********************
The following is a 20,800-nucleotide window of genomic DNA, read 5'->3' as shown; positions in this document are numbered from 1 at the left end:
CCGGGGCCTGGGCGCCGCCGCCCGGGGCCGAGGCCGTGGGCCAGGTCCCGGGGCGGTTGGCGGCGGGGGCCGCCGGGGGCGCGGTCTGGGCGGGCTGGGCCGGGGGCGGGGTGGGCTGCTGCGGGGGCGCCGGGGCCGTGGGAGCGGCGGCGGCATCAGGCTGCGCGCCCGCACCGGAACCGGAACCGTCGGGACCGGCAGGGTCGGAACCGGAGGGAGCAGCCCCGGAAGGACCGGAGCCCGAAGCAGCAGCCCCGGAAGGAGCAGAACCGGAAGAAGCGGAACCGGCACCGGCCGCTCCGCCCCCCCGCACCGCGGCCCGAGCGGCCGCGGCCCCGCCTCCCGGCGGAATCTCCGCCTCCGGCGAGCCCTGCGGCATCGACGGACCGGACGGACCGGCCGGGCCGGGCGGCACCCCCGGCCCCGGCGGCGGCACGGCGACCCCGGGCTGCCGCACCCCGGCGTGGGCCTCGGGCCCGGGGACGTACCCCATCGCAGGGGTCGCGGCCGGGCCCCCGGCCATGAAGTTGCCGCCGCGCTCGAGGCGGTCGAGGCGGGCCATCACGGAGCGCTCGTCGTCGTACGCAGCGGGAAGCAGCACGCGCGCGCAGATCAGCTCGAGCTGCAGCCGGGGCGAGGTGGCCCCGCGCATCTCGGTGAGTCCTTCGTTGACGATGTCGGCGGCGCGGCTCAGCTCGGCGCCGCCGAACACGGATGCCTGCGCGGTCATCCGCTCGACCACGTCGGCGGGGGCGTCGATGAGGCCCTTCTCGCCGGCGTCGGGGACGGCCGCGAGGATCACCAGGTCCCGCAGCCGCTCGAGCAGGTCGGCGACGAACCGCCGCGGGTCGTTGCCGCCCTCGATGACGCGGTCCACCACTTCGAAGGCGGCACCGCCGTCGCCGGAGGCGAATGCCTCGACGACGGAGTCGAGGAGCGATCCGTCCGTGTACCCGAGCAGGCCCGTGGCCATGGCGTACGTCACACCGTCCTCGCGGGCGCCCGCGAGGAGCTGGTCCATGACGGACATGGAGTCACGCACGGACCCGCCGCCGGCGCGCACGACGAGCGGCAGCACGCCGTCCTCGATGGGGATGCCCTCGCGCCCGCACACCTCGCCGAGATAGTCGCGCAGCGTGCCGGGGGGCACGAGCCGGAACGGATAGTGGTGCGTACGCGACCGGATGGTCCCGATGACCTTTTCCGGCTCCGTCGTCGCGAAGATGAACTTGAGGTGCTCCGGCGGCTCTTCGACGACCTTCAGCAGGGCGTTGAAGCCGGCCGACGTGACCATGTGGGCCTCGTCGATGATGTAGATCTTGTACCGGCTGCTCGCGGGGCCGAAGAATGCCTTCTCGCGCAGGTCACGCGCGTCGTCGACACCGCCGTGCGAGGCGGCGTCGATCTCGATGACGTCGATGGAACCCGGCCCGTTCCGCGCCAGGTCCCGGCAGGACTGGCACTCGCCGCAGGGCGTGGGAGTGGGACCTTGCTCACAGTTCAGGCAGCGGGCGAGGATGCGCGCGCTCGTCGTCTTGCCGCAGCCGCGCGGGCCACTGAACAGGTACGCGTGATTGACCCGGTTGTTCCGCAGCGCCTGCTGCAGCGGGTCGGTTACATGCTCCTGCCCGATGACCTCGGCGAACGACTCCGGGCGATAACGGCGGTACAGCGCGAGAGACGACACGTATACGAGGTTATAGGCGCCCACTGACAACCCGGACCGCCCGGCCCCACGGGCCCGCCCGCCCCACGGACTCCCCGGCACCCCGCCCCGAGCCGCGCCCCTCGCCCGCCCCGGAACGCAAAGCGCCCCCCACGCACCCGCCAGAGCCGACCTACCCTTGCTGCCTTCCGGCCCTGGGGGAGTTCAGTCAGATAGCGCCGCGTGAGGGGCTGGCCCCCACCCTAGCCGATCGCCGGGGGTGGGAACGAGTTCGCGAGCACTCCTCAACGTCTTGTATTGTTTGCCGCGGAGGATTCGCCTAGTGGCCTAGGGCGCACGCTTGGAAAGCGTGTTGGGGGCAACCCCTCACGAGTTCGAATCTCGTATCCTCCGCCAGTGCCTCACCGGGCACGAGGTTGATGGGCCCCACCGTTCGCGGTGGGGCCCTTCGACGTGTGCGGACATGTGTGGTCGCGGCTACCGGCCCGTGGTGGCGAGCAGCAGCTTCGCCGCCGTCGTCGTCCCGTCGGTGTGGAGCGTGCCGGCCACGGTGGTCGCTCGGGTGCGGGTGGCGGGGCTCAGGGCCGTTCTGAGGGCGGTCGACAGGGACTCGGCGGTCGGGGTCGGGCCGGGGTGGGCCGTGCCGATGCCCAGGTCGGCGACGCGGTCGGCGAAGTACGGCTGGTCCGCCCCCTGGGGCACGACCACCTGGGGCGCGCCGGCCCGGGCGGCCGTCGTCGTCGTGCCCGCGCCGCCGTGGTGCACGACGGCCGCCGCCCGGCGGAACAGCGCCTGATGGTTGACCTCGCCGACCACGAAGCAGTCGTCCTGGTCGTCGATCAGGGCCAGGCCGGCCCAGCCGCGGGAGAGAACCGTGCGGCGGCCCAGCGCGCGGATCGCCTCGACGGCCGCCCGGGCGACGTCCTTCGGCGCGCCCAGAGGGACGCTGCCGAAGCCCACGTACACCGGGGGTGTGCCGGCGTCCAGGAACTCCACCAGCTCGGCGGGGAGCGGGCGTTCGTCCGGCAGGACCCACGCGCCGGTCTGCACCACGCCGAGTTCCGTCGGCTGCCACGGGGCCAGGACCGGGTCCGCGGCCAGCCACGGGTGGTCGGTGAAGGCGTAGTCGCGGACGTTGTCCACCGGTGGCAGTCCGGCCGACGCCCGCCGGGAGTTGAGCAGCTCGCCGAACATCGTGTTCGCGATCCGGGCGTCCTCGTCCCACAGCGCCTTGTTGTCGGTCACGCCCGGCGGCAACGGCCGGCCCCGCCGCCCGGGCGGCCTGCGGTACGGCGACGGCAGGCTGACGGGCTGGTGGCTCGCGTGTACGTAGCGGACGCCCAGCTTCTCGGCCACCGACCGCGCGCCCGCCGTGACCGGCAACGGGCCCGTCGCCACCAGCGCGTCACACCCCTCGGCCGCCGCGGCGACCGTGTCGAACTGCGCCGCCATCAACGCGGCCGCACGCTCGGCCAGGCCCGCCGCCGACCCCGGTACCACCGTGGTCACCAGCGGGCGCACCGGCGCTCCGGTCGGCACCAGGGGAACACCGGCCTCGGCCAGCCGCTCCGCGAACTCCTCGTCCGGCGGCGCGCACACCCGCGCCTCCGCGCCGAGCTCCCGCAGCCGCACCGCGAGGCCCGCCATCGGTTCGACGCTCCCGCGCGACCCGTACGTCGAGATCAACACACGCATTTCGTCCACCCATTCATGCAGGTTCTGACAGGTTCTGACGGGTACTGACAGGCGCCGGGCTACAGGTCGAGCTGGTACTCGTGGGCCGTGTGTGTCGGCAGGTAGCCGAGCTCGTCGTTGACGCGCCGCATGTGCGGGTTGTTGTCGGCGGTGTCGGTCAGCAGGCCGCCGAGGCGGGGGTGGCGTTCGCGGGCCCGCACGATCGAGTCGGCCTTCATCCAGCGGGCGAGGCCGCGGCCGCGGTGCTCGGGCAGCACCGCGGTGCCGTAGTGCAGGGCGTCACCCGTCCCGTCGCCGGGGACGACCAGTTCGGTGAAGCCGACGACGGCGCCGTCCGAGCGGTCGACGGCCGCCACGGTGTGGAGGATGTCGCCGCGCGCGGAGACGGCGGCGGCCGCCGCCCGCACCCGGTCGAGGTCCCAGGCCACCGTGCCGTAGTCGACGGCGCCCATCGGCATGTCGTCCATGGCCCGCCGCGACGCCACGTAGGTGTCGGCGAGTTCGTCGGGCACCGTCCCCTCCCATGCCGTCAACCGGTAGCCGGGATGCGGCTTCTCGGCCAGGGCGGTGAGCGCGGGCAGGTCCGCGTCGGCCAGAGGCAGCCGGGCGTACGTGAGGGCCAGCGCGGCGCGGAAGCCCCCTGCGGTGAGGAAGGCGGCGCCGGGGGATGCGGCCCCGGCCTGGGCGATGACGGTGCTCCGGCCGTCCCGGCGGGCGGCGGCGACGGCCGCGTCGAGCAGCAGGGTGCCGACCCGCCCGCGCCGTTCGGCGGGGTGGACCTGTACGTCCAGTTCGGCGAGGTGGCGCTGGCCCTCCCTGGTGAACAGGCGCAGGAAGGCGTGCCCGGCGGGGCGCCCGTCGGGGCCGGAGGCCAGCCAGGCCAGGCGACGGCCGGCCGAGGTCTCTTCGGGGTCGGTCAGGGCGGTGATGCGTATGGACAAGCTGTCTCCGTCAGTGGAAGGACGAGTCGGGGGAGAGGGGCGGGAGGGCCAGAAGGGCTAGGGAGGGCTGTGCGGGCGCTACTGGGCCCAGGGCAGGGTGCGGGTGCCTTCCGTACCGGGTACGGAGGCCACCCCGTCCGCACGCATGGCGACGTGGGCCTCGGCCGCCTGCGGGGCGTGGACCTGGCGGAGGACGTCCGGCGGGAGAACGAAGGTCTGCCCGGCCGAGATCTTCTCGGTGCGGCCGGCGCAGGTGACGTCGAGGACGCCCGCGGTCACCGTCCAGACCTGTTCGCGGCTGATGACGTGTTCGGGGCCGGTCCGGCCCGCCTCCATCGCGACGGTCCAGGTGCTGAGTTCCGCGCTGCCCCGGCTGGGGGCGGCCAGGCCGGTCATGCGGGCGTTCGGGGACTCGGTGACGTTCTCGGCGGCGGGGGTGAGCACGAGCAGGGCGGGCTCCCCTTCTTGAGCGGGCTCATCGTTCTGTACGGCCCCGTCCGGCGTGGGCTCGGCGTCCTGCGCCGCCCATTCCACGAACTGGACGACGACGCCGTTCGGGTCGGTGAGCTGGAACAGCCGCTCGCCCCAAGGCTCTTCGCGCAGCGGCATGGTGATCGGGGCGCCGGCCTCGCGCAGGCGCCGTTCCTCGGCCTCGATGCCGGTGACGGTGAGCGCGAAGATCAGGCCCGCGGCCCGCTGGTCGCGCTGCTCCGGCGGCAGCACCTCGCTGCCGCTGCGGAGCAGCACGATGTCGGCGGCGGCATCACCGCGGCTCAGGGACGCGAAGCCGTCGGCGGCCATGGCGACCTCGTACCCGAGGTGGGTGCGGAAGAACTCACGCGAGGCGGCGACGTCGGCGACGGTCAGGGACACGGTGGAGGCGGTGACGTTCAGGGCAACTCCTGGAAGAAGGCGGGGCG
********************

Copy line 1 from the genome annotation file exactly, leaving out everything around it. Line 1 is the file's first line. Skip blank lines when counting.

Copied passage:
The following is a 20,800-nucleotide window of genomic DNA, read 5'->3' as shown; positions in this document are numbered from 1 at the left end: